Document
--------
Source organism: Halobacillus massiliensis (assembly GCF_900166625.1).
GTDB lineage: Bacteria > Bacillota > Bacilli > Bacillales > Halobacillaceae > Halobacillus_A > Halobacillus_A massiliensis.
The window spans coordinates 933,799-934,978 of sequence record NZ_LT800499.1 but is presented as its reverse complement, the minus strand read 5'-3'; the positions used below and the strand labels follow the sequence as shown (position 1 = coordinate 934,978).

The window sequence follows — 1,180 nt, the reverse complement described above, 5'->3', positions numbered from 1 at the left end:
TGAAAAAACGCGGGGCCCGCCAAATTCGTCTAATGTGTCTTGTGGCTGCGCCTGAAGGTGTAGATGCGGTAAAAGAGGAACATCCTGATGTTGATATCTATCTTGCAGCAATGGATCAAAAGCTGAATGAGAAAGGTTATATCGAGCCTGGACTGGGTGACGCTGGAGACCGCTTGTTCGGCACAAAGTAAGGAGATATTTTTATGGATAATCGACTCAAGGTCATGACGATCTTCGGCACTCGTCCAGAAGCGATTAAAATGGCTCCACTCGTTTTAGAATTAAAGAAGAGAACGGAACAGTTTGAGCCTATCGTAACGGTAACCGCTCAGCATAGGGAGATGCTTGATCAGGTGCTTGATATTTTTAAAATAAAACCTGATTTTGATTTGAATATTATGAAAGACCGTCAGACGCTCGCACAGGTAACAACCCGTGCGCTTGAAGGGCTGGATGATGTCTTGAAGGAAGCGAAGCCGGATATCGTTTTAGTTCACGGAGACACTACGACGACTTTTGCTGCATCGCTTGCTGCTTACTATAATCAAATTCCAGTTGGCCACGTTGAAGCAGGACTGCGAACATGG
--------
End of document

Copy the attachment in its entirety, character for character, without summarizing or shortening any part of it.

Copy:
Source organism: Halobacillus massiliensis (assembly GCF_900166625.1).
GTDB lineage: Bacteria > Bacillota > Bacilli > Bacillales > Halobacillaceae > Halobacillus_A > Halobacillus_A massiliensis.
The window spans coordinates 933,799-934,978 of sequence record NZ_LT800499.1 but is presented as its reverse complement, the minus strand read 5'-3'; the positions used below and the strand labels follow the sequence as shown (position 1 = coordinate 934,978).

The window sequence follows — 1,180 nt, the reverse complement described above, 5'->3', positions numbered from 1 at the left end:
TGAAAAAACGCGGGGCCCGCCAAATTCGTCTAATGTGTCTTGTGGCTGCGCCTGAAGGTGTAGATGCGGTAAAAGAGGAACATCCTGATGTTGATATCTATCTTGCAGCAATGGATCAAAAGCTGAATGAGAAAGGTTATATCGAGCCTGGACTGGGTGACGCTGGAGACCGCTTGTTCGGCACAAAGTAAGGAGATATTTTTATGGATAATCGACTCAAGGTCATGACGATCTTCGGCACTCGTCCAGAAGCGATTAAAATGGCTCCACTCGTTTTAGAATTAAAGAAGAGAACGGAACAGTTTGAGCCTATCGTAACGGTAACCGCTCAGCATAGGGAGATGCTTGATCAGGTGCTTGATATTTTTAAAATAAAACCTGATTTTGATTTGAATATTATGAAAGACCGTCAGACGCTCGCACAGGTAACAACCCGTGCGCTTGAAGGGCTGGATGATGTCTTGAAGGAAGCGAAGCCGGATATCGTTTTAGTTCACGGAGACACTACGACGACTTTTGCTGCATCGCTTGCTGCTTACTATAATCAAATTCCAGTTGGCCACGTTGAAGCAGGACTGCGAACATGG